Robotic process automation: Why so skeptical?

Written by Jordan McMahon in Software robots in the workplace on April 21, 2015

RPA is a hot technology. It’s in Fortune 500 companies. It’s in BPOs. And now shared services organizations are talking about it too. The benefits that RPA promises are a slam dunk for any company: cost savings, a near-zero error rate, quality and compliance improvement, extending the value of existing investments, processes that can run themselves 24/7, re-focusing the workforce on value-added work, potentially limitless’s seems to check all the boxes.  

Yet there are the Agent Mulder-like skeptics who “want to believe” but are struggling to separate hype from reality.

And, and like any new technology, this is completely normal. 

RPA skeptics have posed plenty of valid questions, many of which you might also might be asking yourself. And we think we can help answer them.

Let’s start the de-mystification process with these 3 FAQs: 

If RPA is this amazing, then why hasn’t everyone adopted it? 
It’s less about “adoption” and more about “awareness.” RPA software is still in its infancy, to a degree, a fact that is magnified when it comes to new markets, like the outsourcing community. When it comes to actual adoption, there is typically a bottom-up approach first. At a departmental level, teams can download the software and start automating the very same day. When it extends to the entire organization, automation becomes more of a top-down approach where goals are defined, awareness is created, and executives determine what type of efficiency needs to come from automation initiatives. 

We already automate in our company. Why use this? 
It’s a safe bet that plenty of automation already exists in a variety of mediums throughout your company. But many of these systems are script-based, require intensive manual labor, or don’t save people from performing the rote work automation is supposed to free them from. 

If you have BPM or BPaaS systems in place, you could still have 50 people creating automation scripts manually. If you have IT people coding automated tasks, they are probably doing it very well, but are doing much more work than necessary. What the IT guys create is usually good, and there’s absolutely no need to discard what they already have going. But RPA can keep it going—faster and on a larger scale—so that they don’t have to keep reinventing the wheel.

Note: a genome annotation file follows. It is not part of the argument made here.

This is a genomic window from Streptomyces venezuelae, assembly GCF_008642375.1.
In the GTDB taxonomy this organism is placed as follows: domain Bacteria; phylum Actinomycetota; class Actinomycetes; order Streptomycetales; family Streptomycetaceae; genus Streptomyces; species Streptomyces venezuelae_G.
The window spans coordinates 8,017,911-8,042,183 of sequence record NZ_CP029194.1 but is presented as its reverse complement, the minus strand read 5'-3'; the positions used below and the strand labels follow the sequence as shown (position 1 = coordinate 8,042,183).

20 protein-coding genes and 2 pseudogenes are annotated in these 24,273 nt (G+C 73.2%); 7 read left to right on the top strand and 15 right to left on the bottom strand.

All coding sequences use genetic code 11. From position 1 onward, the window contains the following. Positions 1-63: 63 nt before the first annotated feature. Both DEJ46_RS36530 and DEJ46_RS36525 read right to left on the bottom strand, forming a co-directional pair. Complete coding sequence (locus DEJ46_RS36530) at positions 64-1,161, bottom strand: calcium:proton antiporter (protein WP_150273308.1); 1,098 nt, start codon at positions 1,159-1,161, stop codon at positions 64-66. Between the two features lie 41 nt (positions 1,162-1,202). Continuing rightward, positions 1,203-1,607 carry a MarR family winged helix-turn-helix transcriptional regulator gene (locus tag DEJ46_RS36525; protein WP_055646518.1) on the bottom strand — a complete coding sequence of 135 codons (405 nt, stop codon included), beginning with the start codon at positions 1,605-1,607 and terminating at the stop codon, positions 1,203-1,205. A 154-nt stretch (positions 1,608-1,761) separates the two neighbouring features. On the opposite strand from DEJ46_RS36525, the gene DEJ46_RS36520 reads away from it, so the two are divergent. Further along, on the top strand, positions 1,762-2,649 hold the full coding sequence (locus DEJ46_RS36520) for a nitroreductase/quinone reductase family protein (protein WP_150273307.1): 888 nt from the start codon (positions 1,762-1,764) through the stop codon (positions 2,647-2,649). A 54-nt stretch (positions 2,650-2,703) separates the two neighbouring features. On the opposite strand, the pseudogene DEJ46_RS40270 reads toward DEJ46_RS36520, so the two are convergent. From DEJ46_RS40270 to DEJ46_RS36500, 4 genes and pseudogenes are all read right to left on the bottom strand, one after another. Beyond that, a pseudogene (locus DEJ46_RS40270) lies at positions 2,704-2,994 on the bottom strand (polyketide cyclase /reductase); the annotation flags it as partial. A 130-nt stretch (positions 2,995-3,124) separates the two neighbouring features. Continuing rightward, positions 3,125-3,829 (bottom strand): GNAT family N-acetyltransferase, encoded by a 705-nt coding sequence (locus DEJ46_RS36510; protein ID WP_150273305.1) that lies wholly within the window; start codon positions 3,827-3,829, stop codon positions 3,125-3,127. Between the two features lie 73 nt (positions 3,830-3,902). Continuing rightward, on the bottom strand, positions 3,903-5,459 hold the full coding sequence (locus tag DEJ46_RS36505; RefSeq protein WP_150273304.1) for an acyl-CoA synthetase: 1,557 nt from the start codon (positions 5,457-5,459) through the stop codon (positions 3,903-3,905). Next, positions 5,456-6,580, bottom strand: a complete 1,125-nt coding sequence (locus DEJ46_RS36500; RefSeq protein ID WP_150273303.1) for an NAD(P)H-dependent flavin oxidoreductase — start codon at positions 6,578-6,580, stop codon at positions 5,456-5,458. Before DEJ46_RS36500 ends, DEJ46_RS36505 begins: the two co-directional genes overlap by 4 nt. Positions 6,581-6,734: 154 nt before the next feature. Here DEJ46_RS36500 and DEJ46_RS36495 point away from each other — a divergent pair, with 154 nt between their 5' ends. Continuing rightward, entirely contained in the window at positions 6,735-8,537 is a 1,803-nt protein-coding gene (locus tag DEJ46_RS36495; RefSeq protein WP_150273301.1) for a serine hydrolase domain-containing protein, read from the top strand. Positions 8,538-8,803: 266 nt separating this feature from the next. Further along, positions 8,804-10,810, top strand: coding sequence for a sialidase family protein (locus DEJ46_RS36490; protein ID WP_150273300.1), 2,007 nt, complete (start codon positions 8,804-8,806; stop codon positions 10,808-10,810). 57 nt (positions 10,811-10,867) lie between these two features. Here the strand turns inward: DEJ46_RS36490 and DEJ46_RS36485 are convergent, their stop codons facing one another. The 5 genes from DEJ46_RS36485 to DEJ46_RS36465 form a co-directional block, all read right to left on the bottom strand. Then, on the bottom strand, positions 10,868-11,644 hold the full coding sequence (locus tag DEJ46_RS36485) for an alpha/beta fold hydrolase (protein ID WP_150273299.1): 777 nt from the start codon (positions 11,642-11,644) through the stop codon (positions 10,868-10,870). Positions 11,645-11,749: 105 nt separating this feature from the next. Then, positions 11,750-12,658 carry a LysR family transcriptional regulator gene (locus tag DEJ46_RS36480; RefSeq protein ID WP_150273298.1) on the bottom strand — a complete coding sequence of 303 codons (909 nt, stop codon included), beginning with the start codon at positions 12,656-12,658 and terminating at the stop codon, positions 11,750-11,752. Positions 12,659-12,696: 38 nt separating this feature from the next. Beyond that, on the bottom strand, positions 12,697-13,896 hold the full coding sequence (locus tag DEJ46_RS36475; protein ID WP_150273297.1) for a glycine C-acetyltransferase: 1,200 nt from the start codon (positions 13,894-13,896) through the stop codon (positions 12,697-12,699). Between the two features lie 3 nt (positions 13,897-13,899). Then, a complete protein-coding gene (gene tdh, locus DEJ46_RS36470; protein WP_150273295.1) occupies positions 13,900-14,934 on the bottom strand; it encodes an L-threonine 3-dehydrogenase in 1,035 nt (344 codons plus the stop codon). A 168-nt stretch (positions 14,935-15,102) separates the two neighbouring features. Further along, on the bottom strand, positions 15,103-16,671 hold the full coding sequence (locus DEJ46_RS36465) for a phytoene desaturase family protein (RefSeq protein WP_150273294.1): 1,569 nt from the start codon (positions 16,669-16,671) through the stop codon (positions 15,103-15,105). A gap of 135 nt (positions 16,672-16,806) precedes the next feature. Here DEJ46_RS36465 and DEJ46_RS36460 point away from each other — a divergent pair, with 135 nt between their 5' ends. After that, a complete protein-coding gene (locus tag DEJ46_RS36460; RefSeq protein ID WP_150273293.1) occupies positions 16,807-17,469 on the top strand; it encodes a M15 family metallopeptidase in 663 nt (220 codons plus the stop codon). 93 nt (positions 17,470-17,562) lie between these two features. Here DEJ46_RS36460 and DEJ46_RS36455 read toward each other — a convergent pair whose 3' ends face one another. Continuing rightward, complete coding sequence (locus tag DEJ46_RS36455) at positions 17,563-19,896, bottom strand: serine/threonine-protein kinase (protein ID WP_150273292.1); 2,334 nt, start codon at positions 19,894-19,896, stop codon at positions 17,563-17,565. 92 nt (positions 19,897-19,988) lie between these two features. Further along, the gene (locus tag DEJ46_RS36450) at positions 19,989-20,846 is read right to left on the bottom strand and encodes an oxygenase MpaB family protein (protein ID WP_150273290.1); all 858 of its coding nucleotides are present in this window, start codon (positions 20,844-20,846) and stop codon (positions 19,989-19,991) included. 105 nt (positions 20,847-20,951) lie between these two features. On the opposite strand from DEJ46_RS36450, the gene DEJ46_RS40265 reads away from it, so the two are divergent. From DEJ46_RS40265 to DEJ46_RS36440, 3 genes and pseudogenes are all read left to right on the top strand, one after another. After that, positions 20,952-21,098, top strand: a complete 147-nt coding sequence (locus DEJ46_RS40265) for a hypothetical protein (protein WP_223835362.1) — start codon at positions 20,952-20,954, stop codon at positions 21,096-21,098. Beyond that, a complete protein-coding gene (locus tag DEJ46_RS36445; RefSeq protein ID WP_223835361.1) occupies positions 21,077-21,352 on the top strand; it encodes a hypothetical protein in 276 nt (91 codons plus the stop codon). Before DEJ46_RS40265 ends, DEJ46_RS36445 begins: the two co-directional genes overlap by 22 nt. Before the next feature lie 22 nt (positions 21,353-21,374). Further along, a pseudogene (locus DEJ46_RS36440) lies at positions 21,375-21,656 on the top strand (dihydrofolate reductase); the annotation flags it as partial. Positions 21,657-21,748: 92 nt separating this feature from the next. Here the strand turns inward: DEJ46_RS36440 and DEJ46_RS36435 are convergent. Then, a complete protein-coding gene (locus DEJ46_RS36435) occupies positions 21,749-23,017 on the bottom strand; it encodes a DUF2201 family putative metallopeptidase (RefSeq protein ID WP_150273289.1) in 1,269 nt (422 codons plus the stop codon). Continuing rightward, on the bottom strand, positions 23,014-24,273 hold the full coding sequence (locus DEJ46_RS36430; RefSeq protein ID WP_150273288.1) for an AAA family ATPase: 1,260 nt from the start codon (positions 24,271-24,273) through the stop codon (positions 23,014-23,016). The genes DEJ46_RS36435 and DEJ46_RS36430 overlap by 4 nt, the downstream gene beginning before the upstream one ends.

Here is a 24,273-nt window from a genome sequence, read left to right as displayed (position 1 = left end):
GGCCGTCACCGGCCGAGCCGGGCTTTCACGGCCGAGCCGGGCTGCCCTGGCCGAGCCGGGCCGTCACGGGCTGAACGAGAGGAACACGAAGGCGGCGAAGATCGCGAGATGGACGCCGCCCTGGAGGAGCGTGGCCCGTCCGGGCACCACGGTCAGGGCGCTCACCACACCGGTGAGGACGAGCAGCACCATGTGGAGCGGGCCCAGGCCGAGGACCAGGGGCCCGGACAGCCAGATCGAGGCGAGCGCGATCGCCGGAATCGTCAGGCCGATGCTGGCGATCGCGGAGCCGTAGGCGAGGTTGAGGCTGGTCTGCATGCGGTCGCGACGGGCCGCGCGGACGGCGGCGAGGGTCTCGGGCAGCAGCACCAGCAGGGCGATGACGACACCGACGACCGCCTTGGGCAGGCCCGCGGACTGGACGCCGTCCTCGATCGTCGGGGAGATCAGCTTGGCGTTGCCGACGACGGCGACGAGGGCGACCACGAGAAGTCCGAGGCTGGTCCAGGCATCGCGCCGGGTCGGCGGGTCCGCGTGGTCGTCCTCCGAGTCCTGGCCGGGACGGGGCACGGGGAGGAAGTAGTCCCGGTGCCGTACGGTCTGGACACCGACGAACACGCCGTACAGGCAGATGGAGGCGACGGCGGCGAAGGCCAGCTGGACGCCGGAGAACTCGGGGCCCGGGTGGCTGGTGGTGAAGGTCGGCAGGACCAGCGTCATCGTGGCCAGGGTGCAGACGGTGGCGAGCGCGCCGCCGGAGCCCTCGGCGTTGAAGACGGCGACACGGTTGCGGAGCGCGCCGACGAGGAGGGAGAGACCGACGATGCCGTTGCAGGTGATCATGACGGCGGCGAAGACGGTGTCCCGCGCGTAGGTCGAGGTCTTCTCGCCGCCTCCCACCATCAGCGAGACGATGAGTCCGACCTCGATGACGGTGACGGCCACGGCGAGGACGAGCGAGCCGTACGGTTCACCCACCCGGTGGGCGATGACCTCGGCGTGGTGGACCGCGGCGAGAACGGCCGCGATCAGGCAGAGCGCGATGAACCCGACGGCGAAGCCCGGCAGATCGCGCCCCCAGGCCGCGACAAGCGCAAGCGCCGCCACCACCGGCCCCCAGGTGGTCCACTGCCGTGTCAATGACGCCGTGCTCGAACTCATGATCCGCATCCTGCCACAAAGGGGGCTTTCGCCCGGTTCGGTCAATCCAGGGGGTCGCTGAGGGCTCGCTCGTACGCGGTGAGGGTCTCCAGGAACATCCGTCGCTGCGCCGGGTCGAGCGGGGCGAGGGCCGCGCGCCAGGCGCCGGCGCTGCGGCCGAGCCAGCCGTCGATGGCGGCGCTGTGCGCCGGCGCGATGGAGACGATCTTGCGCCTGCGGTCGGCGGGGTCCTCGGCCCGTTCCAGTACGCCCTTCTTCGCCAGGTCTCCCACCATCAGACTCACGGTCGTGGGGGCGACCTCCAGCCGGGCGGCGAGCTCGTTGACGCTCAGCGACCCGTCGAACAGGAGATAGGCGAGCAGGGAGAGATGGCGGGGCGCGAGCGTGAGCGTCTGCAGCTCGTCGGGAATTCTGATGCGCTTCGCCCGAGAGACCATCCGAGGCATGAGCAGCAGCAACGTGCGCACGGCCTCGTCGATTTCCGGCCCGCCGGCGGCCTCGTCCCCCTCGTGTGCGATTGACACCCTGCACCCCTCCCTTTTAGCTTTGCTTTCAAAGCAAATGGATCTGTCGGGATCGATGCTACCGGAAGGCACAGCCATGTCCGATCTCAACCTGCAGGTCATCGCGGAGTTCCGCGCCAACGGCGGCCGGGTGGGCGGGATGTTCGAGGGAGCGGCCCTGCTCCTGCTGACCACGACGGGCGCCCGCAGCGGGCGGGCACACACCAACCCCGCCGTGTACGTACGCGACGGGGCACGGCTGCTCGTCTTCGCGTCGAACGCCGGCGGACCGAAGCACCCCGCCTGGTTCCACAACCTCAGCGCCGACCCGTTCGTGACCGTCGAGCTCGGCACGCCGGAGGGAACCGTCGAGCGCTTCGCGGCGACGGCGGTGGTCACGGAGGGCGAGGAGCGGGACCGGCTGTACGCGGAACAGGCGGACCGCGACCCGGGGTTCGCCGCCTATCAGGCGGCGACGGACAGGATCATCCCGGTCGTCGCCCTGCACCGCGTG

Speed and repeatability is what gets you the ROI, and having to get teams of programmers to automate won’t get you there fast enough. It could take 6 months to a year to automate that way. And that is precisely why people often aren’t automating—ROI is too protracted to make it worthwhile. RPA software is designed to combat that problem. Out-of-the-box functionality and scriptless technology make it possible to achieve the same results in a fraction of the time. 

Is it really “drag, drop, go?” 
RPA software makes it much, much easier to automate tasks since it is a scriptless form of technology—meaning business and IT users can both learn and utilize it. The technology is absolutely drag, drop, go, repeat. But the amount of time it takes to automate tasks depends on the level of complexity. Automating complex tasks requires putting time, effort, and thoughtfulness towards the process, and can take several weeks from just musing about automating to having the process fully automated and tested. However—as anyone who has automated a business-critical process will tell you—the gains are almost immediate. (Want proof of this? We’ve got some examples here, here, and here). And weeks to automate a complex, business-critical process far outweighs 6 months to a year to complete the same one without the technology. 

What are some questions you have about RPA software? Ask us! We’ll be doing more in the “skeptical” series— stay tuned.